Reading Tips: Ritchie references a lot of research; some of the papers I’ve read on intelligence (including one on GCTA) are surprisingly readable. Consider looking up and reviewing some of the source materials yourself, as they’ll enhance your learning. Also, if the rest of the “All That Matters” series is as well-executed as this one, they may be worth investigating…
Pairs Well With:
“Other Minds” by Peter Godfrey-Smith (OthM review + notes). Truly an unexpected joy, this phenomenal book about octopus intelligence and its similarities to and differences from human intelligence is an under-the-radar gem.
“The Violinist’s Thumb” by Sam Kean (TvT review + notes). While it doesn’t sum up the Central Dogma as elegantly as Mukherjee’s The Gene, it has a lot more applicability to everyday life and is uncluttered by The Gene’s inappropriate injection of sociopolitical commentary.
“Seeking Wisdom” by Peter Bevelin (SW review + notes) and “Poor Charlie’s Almanack” by Charlie Munger (PCA review + notes). “ Intelligence” is not a stationary variable; it can grow over time, but also (in certain senses) predictably declines as we age. This requires increasing utilization of “crystallized intelligence” to make up for declining speed, similar to how older athletes must succeed on technique rather than raw athletic ability… and building judgment would seem to be the best way to do that.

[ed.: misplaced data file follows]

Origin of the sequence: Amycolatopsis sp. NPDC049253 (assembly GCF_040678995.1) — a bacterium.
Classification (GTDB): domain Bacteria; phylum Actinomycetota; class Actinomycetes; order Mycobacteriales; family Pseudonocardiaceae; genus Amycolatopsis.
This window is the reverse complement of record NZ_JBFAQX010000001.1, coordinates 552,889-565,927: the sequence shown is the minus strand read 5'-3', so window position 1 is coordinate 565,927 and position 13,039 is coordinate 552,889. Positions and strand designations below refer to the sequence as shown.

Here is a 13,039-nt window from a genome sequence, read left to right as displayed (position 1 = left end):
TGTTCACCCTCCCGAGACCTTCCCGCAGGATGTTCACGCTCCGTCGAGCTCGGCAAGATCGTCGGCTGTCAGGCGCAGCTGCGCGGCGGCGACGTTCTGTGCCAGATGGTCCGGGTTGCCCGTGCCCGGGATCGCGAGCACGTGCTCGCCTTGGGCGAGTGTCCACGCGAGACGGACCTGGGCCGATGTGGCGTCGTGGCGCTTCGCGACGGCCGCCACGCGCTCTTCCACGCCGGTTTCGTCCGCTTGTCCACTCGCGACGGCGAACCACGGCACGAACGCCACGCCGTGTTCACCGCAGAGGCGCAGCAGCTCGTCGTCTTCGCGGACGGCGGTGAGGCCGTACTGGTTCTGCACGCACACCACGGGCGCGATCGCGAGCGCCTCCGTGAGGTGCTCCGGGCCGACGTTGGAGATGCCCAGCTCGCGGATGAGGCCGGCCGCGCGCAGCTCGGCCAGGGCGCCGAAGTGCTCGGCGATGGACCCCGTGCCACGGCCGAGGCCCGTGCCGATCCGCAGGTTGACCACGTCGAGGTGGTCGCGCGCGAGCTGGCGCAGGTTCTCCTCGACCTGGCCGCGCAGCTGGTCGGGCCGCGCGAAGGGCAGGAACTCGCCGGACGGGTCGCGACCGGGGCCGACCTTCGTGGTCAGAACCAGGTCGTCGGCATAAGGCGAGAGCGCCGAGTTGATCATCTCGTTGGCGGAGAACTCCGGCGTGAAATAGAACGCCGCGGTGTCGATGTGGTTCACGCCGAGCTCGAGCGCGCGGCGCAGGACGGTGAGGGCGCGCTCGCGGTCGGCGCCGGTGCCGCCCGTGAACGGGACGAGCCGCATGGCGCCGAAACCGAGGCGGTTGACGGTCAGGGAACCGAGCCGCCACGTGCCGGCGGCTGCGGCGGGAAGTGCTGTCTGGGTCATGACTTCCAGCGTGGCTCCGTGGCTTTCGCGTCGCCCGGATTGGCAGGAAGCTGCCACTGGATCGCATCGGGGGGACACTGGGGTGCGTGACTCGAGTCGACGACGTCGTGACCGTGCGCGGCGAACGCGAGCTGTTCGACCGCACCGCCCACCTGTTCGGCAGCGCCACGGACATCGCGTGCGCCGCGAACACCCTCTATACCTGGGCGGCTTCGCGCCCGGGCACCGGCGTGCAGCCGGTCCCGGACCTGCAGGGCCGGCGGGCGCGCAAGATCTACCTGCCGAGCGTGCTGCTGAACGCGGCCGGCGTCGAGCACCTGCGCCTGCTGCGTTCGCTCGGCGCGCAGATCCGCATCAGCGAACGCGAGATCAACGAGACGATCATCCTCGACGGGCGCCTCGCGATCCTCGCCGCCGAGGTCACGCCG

Reread Value: 2/5 (Low) – unless you’re going back to go deeper into the sources.
More Detailed Notes + Analysis (SPOILERS BELOW):
IMPORTANT: the below commentary DOES NOT SUBSTITUTE for READING THE BOOK. Full stop. This commentary is NOT a comprehensive summary of the lessons of the book, or intended to be comprehensive. It was primarily created for my own personal reference.
Much of the below will be utterly incomprehensible if you have not read the book, or if you do not have the book on hand to reference. Even if it was comprehensive, you would be depriving yourself of the vast majority of the learning opportunity by only reading the “Cliff Notes.” Do so at your own peril.